I'm writing a short essay on gender undercurrents of conversations, i.e. how do different people approach communication and problem-solving in their relationships. One way to phrase this is in terms of power dynamics, gender psychology, etc. My statement is that we associate the female dynamic with a strong internal dialogue, seeking problems from within (inward-looking), and guilt, while the male beginning is more reactionary and action-based. So one party is prone to fix problems by analyzing their behavior, and another party is fine completing a specific action to avoid a confrontation, when a problem arises in a relationship.
While I like the essay, I don't like expressing this social pattern in terms of gender. There are many men that look inward for solving problems in their relationships, and plenty of women that look outward when faced with a problem. I label these tendencies as male and female beginnings, but I wonder if there is a better way to express this pattern without referring to gender. There are so many stereotypes with gender that I wouldn't want to contribute more bias and confusion by claiming these things.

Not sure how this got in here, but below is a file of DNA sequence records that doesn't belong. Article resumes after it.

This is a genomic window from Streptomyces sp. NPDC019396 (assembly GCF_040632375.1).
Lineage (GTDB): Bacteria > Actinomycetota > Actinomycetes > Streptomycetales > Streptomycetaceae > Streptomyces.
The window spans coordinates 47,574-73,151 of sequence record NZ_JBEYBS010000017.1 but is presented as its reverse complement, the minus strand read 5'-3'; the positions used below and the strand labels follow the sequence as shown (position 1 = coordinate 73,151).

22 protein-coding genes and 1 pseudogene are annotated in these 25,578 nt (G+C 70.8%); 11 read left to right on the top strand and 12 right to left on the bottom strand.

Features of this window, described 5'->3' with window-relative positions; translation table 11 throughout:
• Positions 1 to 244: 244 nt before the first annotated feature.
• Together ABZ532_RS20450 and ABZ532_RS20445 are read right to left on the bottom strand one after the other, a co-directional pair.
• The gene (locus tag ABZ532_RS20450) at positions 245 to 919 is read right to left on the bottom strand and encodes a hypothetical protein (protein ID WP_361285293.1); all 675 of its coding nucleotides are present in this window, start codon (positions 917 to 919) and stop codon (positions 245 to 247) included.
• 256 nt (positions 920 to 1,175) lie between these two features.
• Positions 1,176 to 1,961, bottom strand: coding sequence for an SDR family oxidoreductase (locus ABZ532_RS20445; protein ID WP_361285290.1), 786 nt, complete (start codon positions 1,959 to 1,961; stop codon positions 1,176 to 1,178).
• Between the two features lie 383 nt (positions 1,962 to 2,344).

Is there a more universal, not-gender-binding analysis available? Can I express this analysis in a different/more general way, without assuming something first about gender?
P.S. First posted on
psychology.stackexchange.com. Comments suggested moving it here as the question is more about wording than about an alternate line of analysis.